CecropiaceaeCecropia family

  - Leaves alternate, with large fused stipules leaving a circular scar.
  - Leaves simple or deeply palmately lobed, often peltate, with many parallel tertiary veins.
  - stems jointed with hollow internodes.
  - Often with stilt roots or hemi-epiphytic growth form.
  - Dark latex in terminal twigs.
  - Flowers minute, lacking petals, grouped into heads or pencil-shaped inflorescences.
  - Fruit an edible aggregate with tiny embedded seeds.

Diagnosis: 1. Trees of secondary forest and gaps, trunk and branches hollow, often with biting ants, prominent nodes and leaf scars, with large fused deciduous stipules, leaves alternate, palmately lobed with numerous parallel tertiary veins. 2. Trees, hemi-epiphytes, rarely stranglers, with long fused deciduous stipules, leaves alternate, simple, with straight secondary veins, often pale below.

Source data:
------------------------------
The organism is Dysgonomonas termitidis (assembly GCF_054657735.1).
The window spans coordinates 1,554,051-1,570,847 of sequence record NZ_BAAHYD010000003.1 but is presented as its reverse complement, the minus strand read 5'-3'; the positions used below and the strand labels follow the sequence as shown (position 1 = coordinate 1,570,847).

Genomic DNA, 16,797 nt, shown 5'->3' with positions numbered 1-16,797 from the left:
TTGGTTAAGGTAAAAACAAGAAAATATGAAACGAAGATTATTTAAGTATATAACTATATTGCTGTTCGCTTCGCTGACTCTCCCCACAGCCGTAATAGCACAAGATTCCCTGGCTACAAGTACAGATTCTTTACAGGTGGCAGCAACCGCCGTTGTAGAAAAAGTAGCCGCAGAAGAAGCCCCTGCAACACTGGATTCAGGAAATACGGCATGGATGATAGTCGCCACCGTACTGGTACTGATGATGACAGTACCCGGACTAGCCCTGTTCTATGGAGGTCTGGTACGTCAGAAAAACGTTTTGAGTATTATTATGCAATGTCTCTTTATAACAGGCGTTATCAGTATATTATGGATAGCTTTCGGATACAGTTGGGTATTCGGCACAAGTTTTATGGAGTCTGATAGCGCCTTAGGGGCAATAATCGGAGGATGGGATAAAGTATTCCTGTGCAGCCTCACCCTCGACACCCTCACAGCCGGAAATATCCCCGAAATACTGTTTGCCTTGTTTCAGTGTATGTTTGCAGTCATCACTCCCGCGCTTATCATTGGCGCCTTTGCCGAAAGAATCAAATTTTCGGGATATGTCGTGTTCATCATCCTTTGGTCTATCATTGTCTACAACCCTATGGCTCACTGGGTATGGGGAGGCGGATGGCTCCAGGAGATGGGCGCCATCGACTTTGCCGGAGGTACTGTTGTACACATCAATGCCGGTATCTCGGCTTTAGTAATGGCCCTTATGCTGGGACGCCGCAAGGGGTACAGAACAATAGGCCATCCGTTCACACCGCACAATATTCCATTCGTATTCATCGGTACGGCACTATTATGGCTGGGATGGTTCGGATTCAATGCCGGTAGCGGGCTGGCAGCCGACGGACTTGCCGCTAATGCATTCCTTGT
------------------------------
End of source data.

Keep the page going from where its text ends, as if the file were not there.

Local distribution: Widespread.

Similar families
Bombacaceae: leaves actually compound, not lobed.
Caricaceae: white latex, no stipules.
Euphorbiaceae: white latex, nectar glands.
Moraceae: white or tan latex, leaves not lobed, usually with a distinct collecting vein and fewer lateral veins.

Diversity: Total: 3 genera, 9 species. Trees: 3 genera, 9 species (including hemi-epiphytes in Cousapoa).

Comments: This family is sometimes included in the Moraceae. Cecropia is the most conspicuous genus of common second growth and light gap trees, usually with hollow nodes inhabited by biting ants.

Credits: Images and text copyright 2000-2007, William A. Haber, http://efg.cs.umb.edu/